Whether you're just starting out or well into the process, our comprehensive guide is crafted to help put a stop to procrastination, simplify decision-making, and provide you with the essential questions to ask yourself while minimizing mental clutter.

By continuing to read, you'll never wonder what to ask or be concerned about missing critical information again!


Sometimes we all find the hardest part is getting started 😀

Below is a step-by-step guide to get the ball rolling and make your life easier as you design a rockstar survey!

Step 1 - Spend time reviewing what you're about to test

Doing this activity helps to...

  • Ensure you have a full understanding of what is being tested.
  • Put yourself in the shoes of your market.
  • Understand everything people will experience & may be able to give feedback on.
  • Check if anything may prevent someone from giving in-depth insight.

Step 2 - Ask yourself what you wish to validate at this stage & note those key points/questions down

Below are some of the common questions to ask yourself

  • Do you want to assess the enjoyment of the game or a feature?
  • Do you want to understand where people are confused?
  • Do you want to judge frustration or progression over time?
  • Do you want to determine if people will spend money with you or not?
  • Do you want to know what people like or dislike?
  • Do you want to know if someone would talk about their experience with others?

Once you've done those first few steps, then you should have a general list of learning objectives/questions. If...

  • [a] You're still struggling to think about things you'd like to learn, chat with your team or ask yourself if this is the right time to test.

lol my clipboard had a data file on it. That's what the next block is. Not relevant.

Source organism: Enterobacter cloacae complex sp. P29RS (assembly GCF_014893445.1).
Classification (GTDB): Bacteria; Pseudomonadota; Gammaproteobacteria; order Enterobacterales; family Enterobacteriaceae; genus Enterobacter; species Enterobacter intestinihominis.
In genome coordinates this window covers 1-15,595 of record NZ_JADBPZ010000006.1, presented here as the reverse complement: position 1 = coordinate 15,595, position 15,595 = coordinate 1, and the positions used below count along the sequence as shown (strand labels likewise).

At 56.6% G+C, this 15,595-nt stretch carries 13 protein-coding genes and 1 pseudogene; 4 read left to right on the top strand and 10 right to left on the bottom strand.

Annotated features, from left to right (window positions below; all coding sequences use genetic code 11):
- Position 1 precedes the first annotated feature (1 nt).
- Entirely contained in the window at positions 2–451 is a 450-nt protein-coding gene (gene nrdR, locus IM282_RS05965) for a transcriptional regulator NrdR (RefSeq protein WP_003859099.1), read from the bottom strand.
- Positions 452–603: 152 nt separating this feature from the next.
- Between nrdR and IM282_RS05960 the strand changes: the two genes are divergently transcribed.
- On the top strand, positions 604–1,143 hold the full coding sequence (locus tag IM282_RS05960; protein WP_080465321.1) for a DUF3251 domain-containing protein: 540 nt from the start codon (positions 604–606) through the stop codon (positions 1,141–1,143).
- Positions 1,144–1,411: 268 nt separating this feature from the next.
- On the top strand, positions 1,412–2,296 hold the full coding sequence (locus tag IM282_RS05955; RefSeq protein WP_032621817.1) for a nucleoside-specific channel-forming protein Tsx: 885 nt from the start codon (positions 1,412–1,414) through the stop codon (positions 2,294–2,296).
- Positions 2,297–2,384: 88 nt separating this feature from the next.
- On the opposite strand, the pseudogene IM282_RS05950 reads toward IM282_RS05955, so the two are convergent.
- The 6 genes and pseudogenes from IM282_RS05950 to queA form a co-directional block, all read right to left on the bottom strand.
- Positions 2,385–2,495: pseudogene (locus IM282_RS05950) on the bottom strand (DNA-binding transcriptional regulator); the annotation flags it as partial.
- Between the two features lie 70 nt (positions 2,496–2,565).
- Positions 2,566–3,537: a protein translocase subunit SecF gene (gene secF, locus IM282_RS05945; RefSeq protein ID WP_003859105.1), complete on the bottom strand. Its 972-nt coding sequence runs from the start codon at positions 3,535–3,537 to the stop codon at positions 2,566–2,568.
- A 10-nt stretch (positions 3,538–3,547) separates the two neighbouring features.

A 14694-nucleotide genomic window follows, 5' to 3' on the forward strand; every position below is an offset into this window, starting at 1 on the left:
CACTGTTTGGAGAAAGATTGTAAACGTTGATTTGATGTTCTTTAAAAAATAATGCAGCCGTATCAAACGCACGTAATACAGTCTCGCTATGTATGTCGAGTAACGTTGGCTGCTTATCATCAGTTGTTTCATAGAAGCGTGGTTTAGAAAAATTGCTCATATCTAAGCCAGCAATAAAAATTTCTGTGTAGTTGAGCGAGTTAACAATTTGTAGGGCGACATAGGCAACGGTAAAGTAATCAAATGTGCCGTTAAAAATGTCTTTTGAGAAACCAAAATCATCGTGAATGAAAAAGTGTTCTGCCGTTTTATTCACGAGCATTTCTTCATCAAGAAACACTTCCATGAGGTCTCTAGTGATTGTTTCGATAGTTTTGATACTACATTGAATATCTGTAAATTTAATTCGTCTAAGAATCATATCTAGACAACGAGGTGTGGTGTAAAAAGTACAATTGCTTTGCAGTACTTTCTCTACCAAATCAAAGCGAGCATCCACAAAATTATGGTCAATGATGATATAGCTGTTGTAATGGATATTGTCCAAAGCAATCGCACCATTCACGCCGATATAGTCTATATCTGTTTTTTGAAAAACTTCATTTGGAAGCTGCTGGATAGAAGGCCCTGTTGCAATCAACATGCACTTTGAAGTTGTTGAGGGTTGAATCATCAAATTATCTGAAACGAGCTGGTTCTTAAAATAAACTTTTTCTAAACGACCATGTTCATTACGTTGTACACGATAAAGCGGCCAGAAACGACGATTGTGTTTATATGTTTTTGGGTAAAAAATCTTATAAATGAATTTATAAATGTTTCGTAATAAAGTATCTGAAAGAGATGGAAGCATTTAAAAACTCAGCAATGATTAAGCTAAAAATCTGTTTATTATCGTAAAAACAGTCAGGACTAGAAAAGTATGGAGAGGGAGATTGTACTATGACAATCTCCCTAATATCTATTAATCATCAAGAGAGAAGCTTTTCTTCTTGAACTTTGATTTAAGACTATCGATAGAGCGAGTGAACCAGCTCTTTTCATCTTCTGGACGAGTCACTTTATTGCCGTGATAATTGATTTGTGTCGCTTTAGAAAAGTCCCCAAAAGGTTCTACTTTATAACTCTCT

• [b] You've got 100 questions already; prepare yourself to prioritise what you can learn at this stage, as people would likely leave your survey before they answer your critical questions.


The next place people tend to get stuck is in what type of question will help get comprehensive feedback & allow them to make decisions at pace.

Below is a guide to the two common question approaches and when to use them:


Open-Ended Questions

Closed Questions


Participants answer the question by filling in a text box to their best ability.

Participants answer by selecting one or more options from a defined list of choices.

Use when

[a] You want to get as much context as possible.

[b] You wish to conduct a comprehension check to validate if someone understands what they’ve just experienced.

[c] You want a broad answer to help decide where to focus.

[d] You want to help someone recall information about a topic before asking closed questions later.

[e] It’s hard to determine how people could respond and how many reasons they could give.

[a] You want to benchmark answers over time in a graph.

[b] You have a defined list of options you wish someone to choose from.

[c] You want to reduce the chance of someone answering the question incorrectly.

[d] You want to make it easier to analyse the responses.

[e] You want to speed up the time someone takes to answer.

[f] You only need to pinpoint/validate where an issue may be.


[a] After playing the game today, how would you describe this title to someone you know?

[b] What was your most and least favourite moment(s) & why?

[c] Based on your experience, what areas would benefit others with more guidance/help?

[a] After playing the game today, please rate how much fun you had.

[b] Agree/Disagree: The tutorial prepared me for the game

[c] On a scale of 1-10, how likely would you be to recommend this game to someone?

Strengths & Weaknesses


  • It provides you with the ‘Why’ in detail to help make a better decision


  • Time-consuming to find themes/trends, as you have to categorise each and every response

  • Time-consuming for people to complete.


  • Fast to find trends, as everything is typically shown on a graph.


  • It doesn’t explain why someone chooses that option in detail.

  • You might not have listed all the potential options to choose from.

Now, It's easy to grasp how to set up open-ended questions; however, when considering closed questions, you still have one critical question to ask yourself:

  • Do I want people only to select one option, or can they select multiple options from the list?

At this stage in the process, you will have a list of questions, and each one should have a chosen type(open-ended or closed question) to gather the information you need.